After establishing direct trade with China, Portuguese traders returned home with samples of kaolin, which they discovered was essential in the production of porcelain. The Portuguese and other European countries remained ignorant of the techniques involved in the production of porcelain until 1708, when the first European hard-paste porcelain (made from a compound of the feldspathic rock petuntse and kaolin clay fired at around 1400°C) was made in Meissen, Germany, by Johann Friedrich Böttger (1682–1719). Böttger’s factory was soon producing large amounts of hard-paste porcelain, and in the 1720s it developed a new and extensive range of enamel colours used to depict fantastic visions of an imagined Far East that was inspired by Chinese art.
The discoveries in Meissen were followed by the establishment of major factories elsewhere in Europe. In Italy, where soft-paste porcelain (an imitation, low-fired porcelain that lacked the ingredients found in hard-paste porcelain) had been made at the Medici workshops since the late sixteenth century, factories producing hard-paste porcelain in significant numbers were established in Venice in 1720, and in Doccia, near Florence, in 1737, which produced works inspired by delicate whitewares from Dehua.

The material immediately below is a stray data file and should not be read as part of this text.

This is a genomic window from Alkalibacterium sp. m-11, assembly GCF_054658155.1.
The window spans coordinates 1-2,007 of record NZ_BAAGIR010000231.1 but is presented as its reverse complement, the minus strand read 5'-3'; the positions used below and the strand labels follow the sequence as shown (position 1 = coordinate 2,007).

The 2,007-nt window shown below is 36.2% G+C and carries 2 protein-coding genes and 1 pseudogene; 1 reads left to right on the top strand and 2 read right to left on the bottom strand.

Despite similar advancements in France and the Netherlands, manufacturers in England struggled to discover the secrets of making porcelain without access to the necessary ingredients. This changed when an English chemist named William Cookworthy (1705–1780) discovered kaolin clay in Cornwall in 1746. After two decades of experimentation, Cookworthy patented his recipe for making porcelain and established the Plymouth China factory in 1768—the first in England to manufacture hard-paste porcelain. By the turn of the century, England had a flourishing porcelain industry—with factories in Derby, Worcester, Staffordshire, Liverpool and elsewhere—that all produced wares aimed at a growing middle class.
These factories were so successful that the demand for Chinese porcelain eventually began to diminish, and towards the end of the eighteenth century the trade fell into serious decline. In spit of this decrease, centuries of genuine artistic exchange stimulated by the porcelain trade had left an indelible mark on the arts of Europe, and Chinese ceramics remain a potent source of design ideas for artists today, working in fields as diverse as architecture, interior design, theatre and painting.